Commissioner Michèle Audette hugs families from Unamen Shipu, Que., who gave devastating testimonies at the MMIWG inquiry on Wednesday in Mani-Utenam. (CBC)
Jean-Frédérick Gosselin sentenced to 5 years for attack in 2014, but Innu mother’s faith in justice is gone
The adoptive mother of an Innu teenager who was kidnapped, held captive and savagely tortured for weeks in 2011 said police never supported her in her search, dismissing her daughter’s disappearance as a runaway case.
Maria, whose real name cannot be published because her adopted daughter, now 22, was still a minor in 2011, recounted the anguish she endured in her testimony Thursday, the fourth day of Quebec hearings of the national inquiry into missing and murdered Indigenous women and girls (MMIWG) in Mani-Utenam, near Sept-Îles.
She said the then-15-year-old, who is her biological great-granddaughter, failed to come home from a pool party in Quebec City where they were living in August 2011.
After her daughter’s disappearance, Maria said she drove up and down a 1,000-kilometre stretch of highway between Quebec City and Natashquan, her home community, searching for clues and following up tips she received from friends.
“I had the impression police weren’t helping me. They weren’t nice with me when I went to ask for information,” said Maria, who added she did receive support from the Missing Children’s Network in Montreal.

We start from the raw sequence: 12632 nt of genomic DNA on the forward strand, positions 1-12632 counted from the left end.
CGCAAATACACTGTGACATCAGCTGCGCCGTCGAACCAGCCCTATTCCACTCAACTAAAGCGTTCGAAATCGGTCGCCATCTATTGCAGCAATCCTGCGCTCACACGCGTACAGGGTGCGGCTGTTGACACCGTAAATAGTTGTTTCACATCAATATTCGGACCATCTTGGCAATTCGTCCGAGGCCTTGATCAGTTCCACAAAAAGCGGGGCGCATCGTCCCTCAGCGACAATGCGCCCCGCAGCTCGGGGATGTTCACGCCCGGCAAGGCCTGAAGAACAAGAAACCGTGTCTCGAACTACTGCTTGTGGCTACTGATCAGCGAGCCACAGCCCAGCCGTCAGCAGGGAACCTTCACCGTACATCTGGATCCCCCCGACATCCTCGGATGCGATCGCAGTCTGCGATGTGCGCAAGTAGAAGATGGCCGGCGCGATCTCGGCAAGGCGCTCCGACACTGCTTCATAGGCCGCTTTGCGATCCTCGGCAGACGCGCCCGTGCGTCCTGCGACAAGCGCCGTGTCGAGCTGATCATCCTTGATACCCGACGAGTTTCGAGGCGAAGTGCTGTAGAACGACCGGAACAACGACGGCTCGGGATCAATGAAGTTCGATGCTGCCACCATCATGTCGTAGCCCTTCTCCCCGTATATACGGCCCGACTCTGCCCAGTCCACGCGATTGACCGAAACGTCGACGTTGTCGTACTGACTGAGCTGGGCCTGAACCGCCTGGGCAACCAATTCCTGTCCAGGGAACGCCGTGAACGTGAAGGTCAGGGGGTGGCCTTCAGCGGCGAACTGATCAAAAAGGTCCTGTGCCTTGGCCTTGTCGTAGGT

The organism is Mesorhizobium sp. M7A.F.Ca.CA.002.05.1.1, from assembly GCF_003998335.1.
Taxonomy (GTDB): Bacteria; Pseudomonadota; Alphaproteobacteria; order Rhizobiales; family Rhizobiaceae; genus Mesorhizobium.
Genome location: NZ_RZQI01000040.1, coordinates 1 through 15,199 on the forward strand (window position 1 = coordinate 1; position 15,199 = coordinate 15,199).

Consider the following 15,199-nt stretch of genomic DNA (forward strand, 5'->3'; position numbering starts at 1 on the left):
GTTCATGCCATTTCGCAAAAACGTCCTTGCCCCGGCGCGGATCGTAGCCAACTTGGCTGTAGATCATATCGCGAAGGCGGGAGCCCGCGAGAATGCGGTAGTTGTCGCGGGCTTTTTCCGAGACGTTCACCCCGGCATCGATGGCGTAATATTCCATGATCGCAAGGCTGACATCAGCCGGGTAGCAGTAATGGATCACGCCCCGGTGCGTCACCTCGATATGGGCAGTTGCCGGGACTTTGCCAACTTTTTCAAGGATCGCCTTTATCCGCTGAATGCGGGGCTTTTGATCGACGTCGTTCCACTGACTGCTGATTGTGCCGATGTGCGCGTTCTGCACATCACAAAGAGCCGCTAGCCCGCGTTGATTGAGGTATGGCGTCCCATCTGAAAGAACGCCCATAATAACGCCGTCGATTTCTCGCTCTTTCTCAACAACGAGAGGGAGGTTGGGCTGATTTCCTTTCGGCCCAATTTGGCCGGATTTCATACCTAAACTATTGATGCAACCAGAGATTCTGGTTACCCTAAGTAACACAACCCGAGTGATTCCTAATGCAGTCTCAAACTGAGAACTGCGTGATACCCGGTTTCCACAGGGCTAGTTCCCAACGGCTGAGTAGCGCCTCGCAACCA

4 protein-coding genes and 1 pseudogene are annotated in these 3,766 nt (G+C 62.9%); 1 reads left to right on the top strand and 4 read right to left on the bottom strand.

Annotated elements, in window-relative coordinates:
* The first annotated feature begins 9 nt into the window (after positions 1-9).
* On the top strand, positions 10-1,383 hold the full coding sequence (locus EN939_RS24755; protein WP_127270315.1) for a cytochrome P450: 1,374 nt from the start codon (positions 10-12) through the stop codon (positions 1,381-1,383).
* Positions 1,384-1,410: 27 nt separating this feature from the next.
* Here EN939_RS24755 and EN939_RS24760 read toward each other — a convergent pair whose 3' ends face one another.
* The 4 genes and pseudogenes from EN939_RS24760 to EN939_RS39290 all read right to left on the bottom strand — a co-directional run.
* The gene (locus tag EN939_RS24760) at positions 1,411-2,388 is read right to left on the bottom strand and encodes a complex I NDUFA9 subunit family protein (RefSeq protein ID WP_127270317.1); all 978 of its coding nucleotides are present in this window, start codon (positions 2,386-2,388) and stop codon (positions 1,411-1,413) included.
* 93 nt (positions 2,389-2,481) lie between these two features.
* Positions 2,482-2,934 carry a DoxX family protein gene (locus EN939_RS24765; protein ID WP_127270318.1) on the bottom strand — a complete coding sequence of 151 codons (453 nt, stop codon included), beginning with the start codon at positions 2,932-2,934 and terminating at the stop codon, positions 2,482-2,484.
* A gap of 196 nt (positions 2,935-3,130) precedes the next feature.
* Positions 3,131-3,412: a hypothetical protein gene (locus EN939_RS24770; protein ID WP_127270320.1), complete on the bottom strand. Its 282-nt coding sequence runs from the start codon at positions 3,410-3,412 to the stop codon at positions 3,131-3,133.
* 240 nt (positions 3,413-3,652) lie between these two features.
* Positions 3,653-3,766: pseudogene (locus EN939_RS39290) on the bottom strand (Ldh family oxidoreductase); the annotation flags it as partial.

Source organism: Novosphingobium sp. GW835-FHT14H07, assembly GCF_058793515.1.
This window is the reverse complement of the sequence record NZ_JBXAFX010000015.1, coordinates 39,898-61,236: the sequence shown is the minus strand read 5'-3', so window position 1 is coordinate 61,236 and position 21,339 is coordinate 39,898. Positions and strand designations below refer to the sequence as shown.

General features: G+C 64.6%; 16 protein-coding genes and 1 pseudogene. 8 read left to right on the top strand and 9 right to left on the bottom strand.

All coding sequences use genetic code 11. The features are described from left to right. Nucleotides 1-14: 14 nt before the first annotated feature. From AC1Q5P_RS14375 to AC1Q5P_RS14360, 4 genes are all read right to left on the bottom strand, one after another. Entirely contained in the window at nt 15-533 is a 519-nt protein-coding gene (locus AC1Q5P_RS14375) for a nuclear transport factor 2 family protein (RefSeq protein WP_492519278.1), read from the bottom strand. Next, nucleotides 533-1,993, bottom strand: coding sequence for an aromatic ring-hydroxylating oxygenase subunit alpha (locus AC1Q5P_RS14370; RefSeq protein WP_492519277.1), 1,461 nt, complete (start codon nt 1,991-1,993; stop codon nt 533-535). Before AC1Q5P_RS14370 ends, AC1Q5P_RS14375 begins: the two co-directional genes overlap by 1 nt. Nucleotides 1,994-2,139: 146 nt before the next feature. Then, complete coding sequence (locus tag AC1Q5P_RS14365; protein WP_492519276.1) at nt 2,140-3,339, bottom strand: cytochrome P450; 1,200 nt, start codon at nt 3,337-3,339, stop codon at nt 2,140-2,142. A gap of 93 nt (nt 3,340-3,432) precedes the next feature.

Maria said her hopes were shattered several times after police called to tell her they had found her daughter, who turned out to be a different Indigenous girl, one without the distinctive birthmarks and piercings Maria had described to police.
Found naked, curled up in closet
On one of her lone trips, Maria received a phone call that police had found her daughter, curled up and naked, in an apartment closet.
She raced back to Quebec City from Sept-Îles — a nine-hour drive.
“I would never wish this on anyone,” Maria said, describing what her daughter had lived through.
“She had been knocked out, had cigarette burns all over her.”
Maria said her daughter had been held captive all that time in a home in Wendake, the Huron-Wendat enclave in Quebec City.
She told commissioners she wasn’t able to recount the details of the torture and sexual violence her daughter endured.
“She remembers vaguely that she was tied to a wall, her arms pinned in the air, and the man was throwing knives at her,” Maria said, saying she can’t shake the thought her daughter could have died at any moment.
‘There is much injustice’
The teen had tried to escape but was knocked unconscious by her perpetrator by a blow to the head. A court later heard she came to in a bathtub filled with icy-cold water. Maria said the girl suffered serious long-term injuries as a result.
Jean-Frédérick Gosselin, now 40, was charged with forcible confinement, armed assault and sexual assault.
The Crown later dropped the forcible confinement charge. Gosselin pleaded guilty to the other charges and was sentenced to five years in prison.
Maria said that the five-year sentence doesn’t begin to repair the harm he caused.
She said her daughter never received any support from Quebec’s Crime Victims Assistance Centre, CAVAC.
Maria told the inquiry she had never had faith in the judicial system, which she says is devoid of any human values.
“There is much injustice,” Maria concluded.